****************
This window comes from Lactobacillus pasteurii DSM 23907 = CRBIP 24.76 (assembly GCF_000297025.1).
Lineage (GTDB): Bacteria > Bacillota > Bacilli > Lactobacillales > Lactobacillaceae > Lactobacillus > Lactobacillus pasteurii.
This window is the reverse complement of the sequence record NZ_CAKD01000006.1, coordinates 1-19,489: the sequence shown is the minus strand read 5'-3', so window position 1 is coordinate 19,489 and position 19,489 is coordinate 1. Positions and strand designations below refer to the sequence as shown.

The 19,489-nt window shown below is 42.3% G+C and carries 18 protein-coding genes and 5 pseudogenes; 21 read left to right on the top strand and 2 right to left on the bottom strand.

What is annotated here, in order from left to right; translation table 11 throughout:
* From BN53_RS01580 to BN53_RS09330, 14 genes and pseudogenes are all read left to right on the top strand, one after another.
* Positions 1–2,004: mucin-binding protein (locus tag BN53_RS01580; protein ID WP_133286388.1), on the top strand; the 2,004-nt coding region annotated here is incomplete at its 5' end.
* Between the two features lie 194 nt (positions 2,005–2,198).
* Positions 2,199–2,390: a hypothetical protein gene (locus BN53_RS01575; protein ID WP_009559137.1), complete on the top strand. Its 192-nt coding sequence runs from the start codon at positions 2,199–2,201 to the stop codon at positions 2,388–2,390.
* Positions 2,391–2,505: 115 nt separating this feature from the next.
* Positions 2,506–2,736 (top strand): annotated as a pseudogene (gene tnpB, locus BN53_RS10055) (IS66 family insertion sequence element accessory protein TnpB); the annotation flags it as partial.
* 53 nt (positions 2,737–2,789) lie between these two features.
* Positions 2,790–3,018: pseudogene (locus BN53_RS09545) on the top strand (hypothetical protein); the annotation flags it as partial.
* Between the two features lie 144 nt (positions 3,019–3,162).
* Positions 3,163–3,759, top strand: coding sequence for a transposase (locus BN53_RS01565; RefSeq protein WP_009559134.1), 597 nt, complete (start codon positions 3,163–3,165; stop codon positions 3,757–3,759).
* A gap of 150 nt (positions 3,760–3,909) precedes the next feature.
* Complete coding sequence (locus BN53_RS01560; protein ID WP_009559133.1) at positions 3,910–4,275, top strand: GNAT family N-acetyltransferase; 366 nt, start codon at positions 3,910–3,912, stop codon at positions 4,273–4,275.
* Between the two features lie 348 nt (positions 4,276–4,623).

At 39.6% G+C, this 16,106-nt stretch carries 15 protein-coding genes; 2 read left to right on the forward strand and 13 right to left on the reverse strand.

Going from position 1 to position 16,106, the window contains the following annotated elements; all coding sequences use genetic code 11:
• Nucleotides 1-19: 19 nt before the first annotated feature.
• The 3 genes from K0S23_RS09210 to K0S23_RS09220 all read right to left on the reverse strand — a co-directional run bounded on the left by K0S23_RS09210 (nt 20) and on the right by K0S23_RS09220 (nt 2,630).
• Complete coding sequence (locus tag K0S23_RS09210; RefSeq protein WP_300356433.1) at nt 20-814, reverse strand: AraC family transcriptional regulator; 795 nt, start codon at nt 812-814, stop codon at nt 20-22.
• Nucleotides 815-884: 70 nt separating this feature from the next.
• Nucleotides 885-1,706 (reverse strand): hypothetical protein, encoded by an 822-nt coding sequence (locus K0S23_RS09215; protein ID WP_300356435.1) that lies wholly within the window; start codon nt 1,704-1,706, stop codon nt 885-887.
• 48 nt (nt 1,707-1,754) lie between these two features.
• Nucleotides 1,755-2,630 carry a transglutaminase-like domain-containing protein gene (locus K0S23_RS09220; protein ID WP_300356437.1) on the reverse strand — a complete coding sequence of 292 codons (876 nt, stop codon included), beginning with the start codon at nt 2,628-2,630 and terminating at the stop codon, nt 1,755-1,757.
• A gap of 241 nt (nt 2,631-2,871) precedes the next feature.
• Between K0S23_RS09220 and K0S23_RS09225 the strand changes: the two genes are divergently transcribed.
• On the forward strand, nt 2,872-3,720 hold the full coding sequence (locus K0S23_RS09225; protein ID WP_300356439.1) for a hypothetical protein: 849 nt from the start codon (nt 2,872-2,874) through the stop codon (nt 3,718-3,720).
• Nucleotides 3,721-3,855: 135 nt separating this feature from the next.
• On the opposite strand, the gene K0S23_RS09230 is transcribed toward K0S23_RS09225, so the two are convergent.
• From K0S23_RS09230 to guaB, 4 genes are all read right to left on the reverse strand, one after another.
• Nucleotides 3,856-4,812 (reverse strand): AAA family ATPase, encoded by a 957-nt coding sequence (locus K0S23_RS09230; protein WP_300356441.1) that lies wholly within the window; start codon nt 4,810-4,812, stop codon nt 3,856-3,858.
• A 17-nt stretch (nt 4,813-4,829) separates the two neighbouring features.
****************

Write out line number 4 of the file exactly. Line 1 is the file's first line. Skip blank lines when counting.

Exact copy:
The 19,489-nt window shown below is 42.3% G+C and carries 18 protein-coding genes and 5 pseudogenes; 21 read left to right on the top strand and 2 right to left on the bottom strand.